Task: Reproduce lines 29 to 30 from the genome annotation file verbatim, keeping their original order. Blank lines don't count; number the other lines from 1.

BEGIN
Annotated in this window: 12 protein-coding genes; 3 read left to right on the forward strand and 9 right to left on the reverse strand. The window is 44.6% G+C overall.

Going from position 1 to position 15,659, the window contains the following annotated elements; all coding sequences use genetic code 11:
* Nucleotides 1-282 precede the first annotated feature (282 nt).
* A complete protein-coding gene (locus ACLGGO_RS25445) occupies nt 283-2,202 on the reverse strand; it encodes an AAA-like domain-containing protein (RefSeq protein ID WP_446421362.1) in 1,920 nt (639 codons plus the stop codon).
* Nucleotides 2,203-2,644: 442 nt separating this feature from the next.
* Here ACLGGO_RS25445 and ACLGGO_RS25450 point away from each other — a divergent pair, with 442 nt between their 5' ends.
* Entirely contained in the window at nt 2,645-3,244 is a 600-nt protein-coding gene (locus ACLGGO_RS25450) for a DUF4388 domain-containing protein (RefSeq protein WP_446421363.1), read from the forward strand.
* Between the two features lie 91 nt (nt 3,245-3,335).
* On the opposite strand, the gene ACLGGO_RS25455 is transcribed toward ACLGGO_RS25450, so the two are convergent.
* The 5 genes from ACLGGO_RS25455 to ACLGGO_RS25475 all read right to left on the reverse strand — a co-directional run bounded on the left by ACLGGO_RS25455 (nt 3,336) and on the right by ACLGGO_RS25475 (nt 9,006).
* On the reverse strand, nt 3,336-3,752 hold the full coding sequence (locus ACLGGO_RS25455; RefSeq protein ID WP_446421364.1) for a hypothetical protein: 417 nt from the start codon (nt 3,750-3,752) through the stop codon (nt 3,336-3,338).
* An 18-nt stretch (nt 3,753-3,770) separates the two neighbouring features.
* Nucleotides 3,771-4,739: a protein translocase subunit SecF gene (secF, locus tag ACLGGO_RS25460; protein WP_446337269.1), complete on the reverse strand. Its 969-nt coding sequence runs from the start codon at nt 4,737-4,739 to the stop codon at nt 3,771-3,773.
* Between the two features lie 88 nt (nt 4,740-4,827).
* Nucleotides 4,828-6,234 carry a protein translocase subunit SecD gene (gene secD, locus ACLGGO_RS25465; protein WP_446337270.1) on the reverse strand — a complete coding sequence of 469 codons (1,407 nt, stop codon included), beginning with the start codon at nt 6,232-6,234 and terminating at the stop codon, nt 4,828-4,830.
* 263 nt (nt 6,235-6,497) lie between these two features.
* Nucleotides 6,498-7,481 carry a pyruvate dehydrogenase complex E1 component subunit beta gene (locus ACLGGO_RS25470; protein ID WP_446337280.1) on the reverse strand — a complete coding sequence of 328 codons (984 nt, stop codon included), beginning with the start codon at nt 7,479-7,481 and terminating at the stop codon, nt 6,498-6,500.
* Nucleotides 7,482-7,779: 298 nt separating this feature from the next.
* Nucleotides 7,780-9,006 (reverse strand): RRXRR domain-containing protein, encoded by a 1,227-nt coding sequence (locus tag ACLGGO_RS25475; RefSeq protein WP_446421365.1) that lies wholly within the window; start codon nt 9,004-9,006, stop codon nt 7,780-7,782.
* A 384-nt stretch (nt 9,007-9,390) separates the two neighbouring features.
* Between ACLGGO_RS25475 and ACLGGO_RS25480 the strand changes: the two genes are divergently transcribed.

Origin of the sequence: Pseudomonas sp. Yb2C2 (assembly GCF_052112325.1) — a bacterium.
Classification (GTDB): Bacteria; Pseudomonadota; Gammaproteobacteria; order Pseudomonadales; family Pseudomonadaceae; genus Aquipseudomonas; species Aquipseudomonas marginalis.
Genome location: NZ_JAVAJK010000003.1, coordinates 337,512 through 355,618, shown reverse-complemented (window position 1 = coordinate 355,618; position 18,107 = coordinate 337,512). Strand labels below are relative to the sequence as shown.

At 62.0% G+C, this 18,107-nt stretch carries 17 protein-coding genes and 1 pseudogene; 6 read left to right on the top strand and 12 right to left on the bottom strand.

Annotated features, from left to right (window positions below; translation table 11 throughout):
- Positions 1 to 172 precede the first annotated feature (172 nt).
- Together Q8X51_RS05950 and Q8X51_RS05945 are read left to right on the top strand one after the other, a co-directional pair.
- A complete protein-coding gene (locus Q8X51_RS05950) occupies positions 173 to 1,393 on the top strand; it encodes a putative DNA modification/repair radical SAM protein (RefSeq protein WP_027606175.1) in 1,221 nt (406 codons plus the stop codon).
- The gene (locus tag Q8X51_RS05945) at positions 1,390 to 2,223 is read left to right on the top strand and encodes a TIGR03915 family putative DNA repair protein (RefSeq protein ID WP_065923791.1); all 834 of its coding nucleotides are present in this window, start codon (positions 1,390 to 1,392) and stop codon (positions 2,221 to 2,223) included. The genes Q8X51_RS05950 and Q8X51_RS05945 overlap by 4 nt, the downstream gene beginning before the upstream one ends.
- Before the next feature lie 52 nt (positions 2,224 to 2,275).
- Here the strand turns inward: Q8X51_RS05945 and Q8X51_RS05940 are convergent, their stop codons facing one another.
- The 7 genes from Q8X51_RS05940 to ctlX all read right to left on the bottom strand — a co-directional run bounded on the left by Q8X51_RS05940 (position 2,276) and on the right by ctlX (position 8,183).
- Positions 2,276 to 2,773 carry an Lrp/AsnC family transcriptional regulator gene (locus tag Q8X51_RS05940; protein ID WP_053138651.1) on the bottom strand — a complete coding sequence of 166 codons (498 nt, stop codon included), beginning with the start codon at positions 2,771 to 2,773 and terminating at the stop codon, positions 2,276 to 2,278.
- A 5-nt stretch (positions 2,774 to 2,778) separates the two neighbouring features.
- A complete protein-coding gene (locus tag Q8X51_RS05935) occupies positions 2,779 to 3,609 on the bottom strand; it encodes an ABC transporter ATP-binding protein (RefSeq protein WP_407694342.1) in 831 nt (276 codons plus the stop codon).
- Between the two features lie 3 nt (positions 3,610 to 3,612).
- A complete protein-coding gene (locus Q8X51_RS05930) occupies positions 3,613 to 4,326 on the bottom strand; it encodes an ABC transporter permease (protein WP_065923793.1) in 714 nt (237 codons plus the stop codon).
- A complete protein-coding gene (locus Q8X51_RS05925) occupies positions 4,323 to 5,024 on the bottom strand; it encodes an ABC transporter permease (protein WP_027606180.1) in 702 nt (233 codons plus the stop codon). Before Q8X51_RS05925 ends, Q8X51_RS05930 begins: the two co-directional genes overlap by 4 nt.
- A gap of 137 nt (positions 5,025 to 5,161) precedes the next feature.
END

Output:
- A complete protein-coding gene (locus Q8X51_RS05950) occupies positions 173 to 1,393 on the top strand; it encodes a putative DNA modification/repair radical SAM protein (RefSeq protein WP_027606175.1) in 1,221 nt (406 codons plus the stop codon).
- The gene (locus tag Q8X51_RS05945) at positions 1,390 to 2,223 is read left to right on the top strand and encodes a TIGR03915 family putative DNA repair protein (RefSeq protein ID WP_065923791.1); all 834 of its coding nucleotides are present in this window, start codon (positions 1,390 to 1,392) and stop codon (positions 2,221 to 2,223) included. The genes Q8X51_RS05950 and Q8X51_RS05945 overlap by 4 nt, the downstream gene beginning before the upstream one ends.